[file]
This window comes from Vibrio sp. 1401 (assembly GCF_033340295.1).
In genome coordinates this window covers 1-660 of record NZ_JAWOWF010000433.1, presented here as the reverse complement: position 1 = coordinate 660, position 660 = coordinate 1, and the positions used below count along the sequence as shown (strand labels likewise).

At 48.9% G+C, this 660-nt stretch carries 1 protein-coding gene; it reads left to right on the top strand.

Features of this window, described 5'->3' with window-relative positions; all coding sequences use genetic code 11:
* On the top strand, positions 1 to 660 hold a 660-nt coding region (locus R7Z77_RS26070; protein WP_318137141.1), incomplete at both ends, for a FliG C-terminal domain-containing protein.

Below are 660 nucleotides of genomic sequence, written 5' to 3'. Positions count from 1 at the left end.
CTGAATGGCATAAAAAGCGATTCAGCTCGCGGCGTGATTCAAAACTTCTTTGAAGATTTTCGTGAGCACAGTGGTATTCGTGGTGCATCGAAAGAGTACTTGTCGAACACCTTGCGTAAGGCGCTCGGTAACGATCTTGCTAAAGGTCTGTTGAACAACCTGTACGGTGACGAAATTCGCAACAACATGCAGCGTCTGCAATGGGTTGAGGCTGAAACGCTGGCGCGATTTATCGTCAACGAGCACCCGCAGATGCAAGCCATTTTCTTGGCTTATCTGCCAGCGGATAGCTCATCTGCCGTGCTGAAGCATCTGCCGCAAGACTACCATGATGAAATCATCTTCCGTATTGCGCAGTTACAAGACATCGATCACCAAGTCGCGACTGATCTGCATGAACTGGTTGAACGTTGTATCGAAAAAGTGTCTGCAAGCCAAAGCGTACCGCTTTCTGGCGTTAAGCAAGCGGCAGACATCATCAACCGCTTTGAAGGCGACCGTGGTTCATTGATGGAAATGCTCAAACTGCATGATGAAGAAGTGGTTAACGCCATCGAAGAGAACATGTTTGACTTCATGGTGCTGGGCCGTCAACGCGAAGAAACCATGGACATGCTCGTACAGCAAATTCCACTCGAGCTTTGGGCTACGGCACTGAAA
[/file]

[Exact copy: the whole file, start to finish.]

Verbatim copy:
This window comes from Vibrio sp. 1401 (assembly GCF_033340295.1).
In genome coordinates this window covers 1-660 of record NZ_JAWOWF010000433.1, presented here as the reverse complement: position 1 = coordinate 660, position 660 = coordinate 1, and the positions used below count along the sequence as shown (strand labels likewise).

At 48.9% G+C, this 660-nt stretch carries 1 protein-coding gene; it reads left to right on the top strand.

Features of this window, described 5'->3' with window-relative positions; all coding sequences use genetic code 11:
* On the top strand, positions 1 to 660 hold a 660-nt coding region (locus R7Z77_RS26070; protein WP_318137141.1), incomplete at both ends, for a FliG C-terminal domain-containing protein.

Below are 660 nucleotides of genomic sequence, written 5' to 3'. Positions count from 1 at the left end.
CTGAATGGCATAAAAAGCGATTCAGCTCGCGGCGTGATTCAAAACTTCTTTGAAGATTTTCGTGAGCACAGTGGTATTCGTGGTGCATCGAAAGAGTACTTGTCGAACACCTTGCGTAAGGCGCTCGGTAACGATCTTGCTAAAGGTCTGTTGAACAACCTGTACGGTGACGAAATTCGCAACAACATGCAGCGTCTGCAATGGGTTGAGGCTGAAACGCTGGCGCGATTTATCGTCAACGAGCACCCGCAGATGCAAGCCATTTTCTTGGCTTATCTGCCAGCGGATAGCTCATCTGCCGTGCTGAAGCATCTGCCGCAAGACTACCATGATGAAATCATCTTCCGTATTGCGCAGTTACAAGACATCGATCACCAAGTCGCGACTGATCTGCATGAACTGGTTGAACGTTGTATCGAAAAAGTGTCTGCAAGCCAAAGCGTACCGCTTTCTGGCGTTAAGCAAGCGGCAGACATCATCAACCGCTTTGAAGGCGACCGTGGTTCATTGATGGAAATGCTCAAACTGCATGATGAAGAAGTGGTTAACGCCATCGAAGAGAACATGTTTGACTTCATGGTGCTGGGCCGTCAACGCGAAGAAACCATGGACATGCTCGTACAGCAAATTCCACTCGAGCTTTGGGCTACGGCACTGAAA